Modeling air pollution by atmospheric desert

High concentrations of aeolian dust affect the air quality and climate in large regions across Northern Africa, the Middle East, and parts of Asia. To assess the environmental impacts, numerical models have been developed that include mineral dust emissions, atmospheric transport and chemistry, and deposition processes. Since the dust can disperse across continents and oceans, there is a need to model a large geographical area. Here we present a state-of-the-art global atmospheric chemistry–climate model, with detailed representations of these processes. One unique model feature is the chemical interaction of dust with air pollution (chemical aging), which alters the microphysics of particles relevant for their atmospheric lifetime, e.g., the hygroscopic growth behavior, optical properties, and aerosol–cloud interactions, thus influencing the hydrologic cycle and climate. Based on recent developments and published results, we present a comparison of model calculations with satellite and ground-based remote sensing data as well as surface observations of dust concentrations and deposition. The model results are used to evaluate the consequences of aeolian dust for climate and public health.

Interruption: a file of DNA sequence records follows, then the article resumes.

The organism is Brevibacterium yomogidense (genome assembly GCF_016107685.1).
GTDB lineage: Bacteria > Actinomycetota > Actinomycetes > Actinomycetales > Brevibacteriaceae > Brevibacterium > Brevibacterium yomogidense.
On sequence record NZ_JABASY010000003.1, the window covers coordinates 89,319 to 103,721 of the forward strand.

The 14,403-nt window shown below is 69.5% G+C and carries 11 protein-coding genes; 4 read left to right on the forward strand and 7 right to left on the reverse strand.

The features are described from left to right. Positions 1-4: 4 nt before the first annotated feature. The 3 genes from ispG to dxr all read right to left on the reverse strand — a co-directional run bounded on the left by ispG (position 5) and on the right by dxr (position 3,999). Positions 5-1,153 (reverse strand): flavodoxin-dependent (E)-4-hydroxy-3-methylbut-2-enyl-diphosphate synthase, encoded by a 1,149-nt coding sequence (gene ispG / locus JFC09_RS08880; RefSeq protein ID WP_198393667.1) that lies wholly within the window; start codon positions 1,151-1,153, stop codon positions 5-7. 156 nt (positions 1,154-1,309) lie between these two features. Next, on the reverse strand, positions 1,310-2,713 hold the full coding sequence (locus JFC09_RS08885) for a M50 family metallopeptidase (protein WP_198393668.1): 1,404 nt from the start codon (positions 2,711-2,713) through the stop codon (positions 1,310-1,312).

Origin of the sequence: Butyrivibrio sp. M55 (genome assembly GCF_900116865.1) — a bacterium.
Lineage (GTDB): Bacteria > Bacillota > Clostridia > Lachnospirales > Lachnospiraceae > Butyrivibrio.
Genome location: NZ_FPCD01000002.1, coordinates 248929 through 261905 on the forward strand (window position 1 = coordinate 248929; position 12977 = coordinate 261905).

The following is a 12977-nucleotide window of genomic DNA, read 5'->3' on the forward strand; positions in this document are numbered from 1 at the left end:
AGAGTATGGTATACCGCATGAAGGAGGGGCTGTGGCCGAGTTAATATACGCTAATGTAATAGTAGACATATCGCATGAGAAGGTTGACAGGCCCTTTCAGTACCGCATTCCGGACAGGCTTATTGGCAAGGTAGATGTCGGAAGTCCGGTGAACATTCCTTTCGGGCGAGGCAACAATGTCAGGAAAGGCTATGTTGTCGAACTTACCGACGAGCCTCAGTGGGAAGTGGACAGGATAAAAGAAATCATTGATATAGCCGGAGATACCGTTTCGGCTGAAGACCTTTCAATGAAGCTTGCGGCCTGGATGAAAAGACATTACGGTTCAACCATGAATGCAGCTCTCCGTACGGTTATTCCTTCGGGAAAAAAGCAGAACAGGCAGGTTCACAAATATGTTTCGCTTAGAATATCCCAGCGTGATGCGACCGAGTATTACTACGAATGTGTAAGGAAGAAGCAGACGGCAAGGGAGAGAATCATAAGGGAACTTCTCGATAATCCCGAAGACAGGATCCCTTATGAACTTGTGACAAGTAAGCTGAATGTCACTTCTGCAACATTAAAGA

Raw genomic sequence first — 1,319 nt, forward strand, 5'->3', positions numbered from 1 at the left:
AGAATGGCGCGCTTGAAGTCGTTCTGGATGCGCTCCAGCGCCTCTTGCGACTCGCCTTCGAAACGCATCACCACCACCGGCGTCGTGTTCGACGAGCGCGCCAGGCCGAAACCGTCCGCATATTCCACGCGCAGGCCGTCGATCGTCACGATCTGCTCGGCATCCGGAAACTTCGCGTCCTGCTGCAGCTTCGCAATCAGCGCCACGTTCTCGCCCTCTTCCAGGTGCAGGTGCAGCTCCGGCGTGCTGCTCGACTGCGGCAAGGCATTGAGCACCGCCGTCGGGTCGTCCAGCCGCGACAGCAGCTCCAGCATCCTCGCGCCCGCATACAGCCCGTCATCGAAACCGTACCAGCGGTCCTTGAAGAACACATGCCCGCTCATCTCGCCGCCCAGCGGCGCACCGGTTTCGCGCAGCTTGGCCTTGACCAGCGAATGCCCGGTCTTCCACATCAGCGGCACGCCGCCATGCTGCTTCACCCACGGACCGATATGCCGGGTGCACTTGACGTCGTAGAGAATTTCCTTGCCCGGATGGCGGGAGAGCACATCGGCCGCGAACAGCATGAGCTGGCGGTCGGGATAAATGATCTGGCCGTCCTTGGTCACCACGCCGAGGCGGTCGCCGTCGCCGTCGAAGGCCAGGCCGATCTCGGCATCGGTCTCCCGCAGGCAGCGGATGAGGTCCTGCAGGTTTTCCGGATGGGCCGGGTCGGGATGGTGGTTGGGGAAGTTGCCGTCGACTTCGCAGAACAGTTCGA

Lelieveld, J., Abdelkader, M., Astitha, M., Karydis, V. A., & Klingmüller, K. (2021). Modeling air pollution by atmospheric desert. Pollution Assessment for Sustainable Practices in Applied Sciences and Engineering, 555–581. doi:10.1016/b978-0-12-809582-9.00010-4

Elsevier BV


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